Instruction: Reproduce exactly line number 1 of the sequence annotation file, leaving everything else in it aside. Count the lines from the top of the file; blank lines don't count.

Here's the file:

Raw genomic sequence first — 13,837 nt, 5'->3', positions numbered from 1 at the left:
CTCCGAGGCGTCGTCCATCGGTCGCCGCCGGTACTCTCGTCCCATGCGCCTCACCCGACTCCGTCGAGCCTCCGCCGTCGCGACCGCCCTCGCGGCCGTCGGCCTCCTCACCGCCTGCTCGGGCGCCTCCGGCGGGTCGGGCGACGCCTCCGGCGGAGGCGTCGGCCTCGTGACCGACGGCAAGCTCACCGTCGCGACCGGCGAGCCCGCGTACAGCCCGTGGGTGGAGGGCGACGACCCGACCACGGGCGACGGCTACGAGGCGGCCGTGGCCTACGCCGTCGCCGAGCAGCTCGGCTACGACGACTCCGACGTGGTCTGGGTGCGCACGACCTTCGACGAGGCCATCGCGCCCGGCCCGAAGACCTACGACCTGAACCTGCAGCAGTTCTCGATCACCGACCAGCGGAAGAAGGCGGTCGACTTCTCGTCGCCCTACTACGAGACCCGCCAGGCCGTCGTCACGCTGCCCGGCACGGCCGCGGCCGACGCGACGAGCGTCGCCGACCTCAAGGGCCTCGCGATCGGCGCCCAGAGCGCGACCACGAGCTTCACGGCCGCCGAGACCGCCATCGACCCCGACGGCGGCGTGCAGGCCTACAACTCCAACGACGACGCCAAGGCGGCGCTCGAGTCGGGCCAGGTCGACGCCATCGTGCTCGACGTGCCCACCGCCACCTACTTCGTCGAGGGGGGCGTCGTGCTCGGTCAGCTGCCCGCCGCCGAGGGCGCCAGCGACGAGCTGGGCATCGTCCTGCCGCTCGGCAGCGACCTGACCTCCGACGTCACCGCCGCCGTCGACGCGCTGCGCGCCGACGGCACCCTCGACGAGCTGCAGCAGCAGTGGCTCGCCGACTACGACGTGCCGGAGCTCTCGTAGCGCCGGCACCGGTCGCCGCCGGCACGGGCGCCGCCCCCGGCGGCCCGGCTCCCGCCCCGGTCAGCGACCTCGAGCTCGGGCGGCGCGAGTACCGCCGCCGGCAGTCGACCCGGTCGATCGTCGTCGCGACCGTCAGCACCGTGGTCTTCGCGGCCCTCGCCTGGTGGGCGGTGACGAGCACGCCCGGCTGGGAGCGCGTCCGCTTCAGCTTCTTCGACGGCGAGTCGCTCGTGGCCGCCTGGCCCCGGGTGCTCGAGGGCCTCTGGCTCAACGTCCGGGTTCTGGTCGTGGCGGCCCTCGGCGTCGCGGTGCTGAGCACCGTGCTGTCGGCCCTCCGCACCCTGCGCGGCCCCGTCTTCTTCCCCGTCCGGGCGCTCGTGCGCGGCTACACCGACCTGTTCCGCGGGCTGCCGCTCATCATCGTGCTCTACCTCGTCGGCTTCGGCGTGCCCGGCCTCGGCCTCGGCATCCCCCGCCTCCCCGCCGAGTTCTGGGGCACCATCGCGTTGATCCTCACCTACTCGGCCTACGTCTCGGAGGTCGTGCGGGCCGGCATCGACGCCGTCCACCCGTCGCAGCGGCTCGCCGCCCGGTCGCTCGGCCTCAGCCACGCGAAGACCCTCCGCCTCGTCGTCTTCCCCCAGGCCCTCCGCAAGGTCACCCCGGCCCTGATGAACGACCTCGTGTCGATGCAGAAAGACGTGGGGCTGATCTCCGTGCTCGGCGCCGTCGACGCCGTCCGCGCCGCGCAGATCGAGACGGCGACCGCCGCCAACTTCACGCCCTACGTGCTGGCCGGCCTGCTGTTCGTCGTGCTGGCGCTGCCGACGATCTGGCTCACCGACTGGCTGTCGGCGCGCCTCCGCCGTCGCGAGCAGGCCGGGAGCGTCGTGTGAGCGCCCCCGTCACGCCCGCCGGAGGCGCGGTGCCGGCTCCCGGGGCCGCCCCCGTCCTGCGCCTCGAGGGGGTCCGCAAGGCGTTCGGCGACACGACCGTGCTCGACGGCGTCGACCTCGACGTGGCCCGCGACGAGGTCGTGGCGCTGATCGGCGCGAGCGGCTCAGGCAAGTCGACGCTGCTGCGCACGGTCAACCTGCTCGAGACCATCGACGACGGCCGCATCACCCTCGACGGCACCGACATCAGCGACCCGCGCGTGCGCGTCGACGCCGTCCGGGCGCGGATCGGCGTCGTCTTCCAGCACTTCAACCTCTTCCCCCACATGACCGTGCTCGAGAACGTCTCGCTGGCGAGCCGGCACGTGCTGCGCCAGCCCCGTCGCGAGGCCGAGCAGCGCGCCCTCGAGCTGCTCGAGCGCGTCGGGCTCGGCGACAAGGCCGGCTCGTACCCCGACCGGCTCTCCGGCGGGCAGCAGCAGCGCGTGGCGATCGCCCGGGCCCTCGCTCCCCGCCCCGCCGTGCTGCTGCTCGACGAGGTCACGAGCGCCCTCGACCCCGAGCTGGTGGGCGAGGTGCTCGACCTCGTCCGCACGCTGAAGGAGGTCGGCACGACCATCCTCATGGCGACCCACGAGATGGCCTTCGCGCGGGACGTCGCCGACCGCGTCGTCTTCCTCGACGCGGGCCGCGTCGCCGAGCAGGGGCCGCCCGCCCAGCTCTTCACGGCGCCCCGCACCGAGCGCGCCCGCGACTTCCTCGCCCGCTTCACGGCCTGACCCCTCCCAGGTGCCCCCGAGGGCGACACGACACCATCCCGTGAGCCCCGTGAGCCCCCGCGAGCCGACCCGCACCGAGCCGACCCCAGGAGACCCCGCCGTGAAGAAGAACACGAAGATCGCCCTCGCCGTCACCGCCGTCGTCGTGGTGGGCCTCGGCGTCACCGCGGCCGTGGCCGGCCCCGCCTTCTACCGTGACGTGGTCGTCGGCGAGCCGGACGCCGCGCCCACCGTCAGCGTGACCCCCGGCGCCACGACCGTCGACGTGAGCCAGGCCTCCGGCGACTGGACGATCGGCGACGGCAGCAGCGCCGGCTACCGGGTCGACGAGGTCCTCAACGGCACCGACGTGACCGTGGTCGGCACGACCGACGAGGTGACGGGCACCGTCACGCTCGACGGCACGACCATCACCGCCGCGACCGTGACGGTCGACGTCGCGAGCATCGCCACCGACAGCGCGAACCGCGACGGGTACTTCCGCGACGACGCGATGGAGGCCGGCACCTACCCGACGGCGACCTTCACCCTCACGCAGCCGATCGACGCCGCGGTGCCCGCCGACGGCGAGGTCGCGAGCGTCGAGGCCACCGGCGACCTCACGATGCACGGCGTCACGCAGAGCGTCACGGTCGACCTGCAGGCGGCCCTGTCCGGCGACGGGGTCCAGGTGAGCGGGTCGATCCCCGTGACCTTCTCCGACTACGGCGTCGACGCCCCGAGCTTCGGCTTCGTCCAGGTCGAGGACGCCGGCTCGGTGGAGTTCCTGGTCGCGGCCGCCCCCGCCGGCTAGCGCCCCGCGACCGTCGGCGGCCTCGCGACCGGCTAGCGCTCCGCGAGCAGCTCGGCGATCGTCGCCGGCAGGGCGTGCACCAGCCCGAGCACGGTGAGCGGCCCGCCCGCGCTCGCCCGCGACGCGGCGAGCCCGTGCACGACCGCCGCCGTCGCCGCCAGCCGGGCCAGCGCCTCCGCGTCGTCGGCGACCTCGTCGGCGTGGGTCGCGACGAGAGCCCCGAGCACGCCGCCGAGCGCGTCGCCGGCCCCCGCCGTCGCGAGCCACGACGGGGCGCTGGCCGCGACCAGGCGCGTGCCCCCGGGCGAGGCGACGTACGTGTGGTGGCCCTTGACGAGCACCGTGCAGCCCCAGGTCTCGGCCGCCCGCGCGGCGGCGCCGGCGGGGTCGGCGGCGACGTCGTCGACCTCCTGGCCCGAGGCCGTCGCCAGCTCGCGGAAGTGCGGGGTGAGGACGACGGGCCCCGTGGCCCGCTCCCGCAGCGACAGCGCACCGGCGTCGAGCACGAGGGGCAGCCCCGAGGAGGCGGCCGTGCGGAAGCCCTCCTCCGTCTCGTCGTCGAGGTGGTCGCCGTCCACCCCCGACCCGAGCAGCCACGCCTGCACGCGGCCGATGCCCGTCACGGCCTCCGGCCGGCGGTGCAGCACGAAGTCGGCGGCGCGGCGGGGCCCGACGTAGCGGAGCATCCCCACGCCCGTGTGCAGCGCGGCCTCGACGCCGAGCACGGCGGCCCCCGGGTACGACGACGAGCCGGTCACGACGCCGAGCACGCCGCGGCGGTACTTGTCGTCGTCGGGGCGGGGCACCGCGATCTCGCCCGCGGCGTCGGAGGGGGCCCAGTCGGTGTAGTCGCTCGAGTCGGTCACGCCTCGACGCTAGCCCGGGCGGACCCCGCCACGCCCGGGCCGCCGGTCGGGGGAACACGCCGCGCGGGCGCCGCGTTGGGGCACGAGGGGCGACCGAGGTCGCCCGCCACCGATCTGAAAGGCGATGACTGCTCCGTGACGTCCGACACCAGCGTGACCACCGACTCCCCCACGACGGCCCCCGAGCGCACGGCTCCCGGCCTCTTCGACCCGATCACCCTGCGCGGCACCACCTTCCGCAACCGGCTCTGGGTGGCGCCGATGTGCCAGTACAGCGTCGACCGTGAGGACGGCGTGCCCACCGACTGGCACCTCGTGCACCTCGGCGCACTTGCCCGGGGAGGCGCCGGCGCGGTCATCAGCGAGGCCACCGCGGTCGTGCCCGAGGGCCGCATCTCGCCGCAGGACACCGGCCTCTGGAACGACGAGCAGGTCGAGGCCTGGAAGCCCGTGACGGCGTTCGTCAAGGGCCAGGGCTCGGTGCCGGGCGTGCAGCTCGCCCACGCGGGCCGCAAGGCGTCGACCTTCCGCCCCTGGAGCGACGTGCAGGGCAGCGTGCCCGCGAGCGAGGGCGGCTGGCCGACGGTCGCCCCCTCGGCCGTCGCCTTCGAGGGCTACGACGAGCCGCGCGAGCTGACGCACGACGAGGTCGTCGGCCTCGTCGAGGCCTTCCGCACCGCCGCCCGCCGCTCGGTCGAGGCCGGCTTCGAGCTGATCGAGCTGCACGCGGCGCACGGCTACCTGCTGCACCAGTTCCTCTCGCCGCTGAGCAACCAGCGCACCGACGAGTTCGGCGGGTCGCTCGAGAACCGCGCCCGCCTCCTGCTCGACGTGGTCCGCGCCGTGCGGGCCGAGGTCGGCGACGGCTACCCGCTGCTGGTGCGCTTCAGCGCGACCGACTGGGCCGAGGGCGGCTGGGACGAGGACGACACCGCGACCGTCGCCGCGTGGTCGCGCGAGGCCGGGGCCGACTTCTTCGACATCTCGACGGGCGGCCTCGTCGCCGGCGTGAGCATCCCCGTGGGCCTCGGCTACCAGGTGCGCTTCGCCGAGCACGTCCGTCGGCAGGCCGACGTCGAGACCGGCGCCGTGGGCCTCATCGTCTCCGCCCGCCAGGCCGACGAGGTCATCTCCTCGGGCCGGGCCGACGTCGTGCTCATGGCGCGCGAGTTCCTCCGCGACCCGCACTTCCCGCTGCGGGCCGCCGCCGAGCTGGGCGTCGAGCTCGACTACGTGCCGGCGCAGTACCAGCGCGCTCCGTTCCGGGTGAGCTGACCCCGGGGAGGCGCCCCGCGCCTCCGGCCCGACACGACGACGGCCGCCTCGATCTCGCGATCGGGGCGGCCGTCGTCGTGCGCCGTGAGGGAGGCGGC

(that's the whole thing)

Raw genomic sequence first — 13,837 nt, 5'->3', positions numbered from 1 at the left: